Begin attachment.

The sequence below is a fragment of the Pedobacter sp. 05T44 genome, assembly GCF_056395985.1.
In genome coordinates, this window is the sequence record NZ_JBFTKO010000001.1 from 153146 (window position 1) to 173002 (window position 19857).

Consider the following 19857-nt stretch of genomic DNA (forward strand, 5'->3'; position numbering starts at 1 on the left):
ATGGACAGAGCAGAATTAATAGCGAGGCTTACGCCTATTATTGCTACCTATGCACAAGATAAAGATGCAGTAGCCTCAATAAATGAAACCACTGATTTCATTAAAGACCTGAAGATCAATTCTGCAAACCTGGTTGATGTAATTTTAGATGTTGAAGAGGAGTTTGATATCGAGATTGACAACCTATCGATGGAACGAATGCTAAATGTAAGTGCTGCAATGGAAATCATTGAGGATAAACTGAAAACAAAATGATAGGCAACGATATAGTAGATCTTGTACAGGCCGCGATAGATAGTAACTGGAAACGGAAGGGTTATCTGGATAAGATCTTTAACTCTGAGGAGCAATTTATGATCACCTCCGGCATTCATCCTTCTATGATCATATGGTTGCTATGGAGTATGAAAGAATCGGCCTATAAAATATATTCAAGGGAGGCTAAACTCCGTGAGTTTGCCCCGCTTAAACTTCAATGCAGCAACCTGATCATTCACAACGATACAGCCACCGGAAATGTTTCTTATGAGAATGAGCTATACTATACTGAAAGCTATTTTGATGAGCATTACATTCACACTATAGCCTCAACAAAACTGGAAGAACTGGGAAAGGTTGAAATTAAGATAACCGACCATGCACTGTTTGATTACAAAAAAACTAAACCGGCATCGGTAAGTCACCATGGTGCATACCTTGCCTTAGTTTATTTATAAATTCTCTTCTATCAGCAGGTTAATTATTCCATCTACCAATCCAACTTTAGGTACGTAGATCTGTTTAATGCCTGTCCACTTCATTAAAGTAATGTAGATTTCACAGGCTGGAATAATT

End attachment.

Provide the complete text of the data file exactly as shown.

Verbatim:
The sequence below is a fragment of the Pedobacter sp. 05T44 genome, assembly GCF_056395985.1.
In genome coordinates, this window is the sequence record NZ_JBFTKO010000001.1 from 153146 (window position 1) to 173002 (window position 19857).

Consider the following 19857-nt stretch of genomic DNA (forward strand, 5'->3'; position numbering starts at 1 on the left):
ATGGACAGAGCAGAATTAATAGCGAGGCTTACGCCTATTATTGCTACCTATGCACAAGATAAAGATGCAGTAGCCTCAATAAATGAAACCACTGATTTCATTAAAGACCTGAAGATCAATTCTGCAAACCTGGTTGATGTAATTTTAGATGTTGAAGAGGAGTTTGATATCGAGATTGACAACCTATCGATGGAACGAATGCTAAATGTAAGTGCTGCAATGGAAATCATTGAGGATAAACTGAAAACAAAATGATAGGCAACGATATAGTAGATCTTGTACAGGCCGCGATAGATAGTAACTGGAAACGGAAGGGTTATCTGGATAAGATCTTTAACTCTGAGGAGCAATTTATGATCACCTCCGGCATTCATCCTTCTATGATCATATGGTTGCTATGGAGTATGAAAGAATCGGCCTATAAAATATATTCAAGGGAGGCTAAACTCCGTGAGTTTGCCCCGCTTAAACTTCAATGCAGCAACCTGATCATTCACAACGATACAGCCACCGGAAATGTTTCTTATGAGAATGAGCTATACTATACTGAAAGCTATTTTGATGAGCATTACATTCACACTATAGCCTCAACAAAACTGGAAGAACTGGGAAAGGTTGAAATTAAGATAACCGACCATGCACTGTTTGATTACAAAAAAACTAAACCGGCATCGGTAAGTCACCATGGTGCATACCTTGCCTTAGTTTATTTATAAATTCTCTTCTATCAGCAGGTTAATTATTCCATCTACCAATCCAACTTTAGGTACGTAGATCTGTTTAATGCCTGTCCACTTCATTAAAGTAATGTAGATTTCACAGGCTGGAATAATT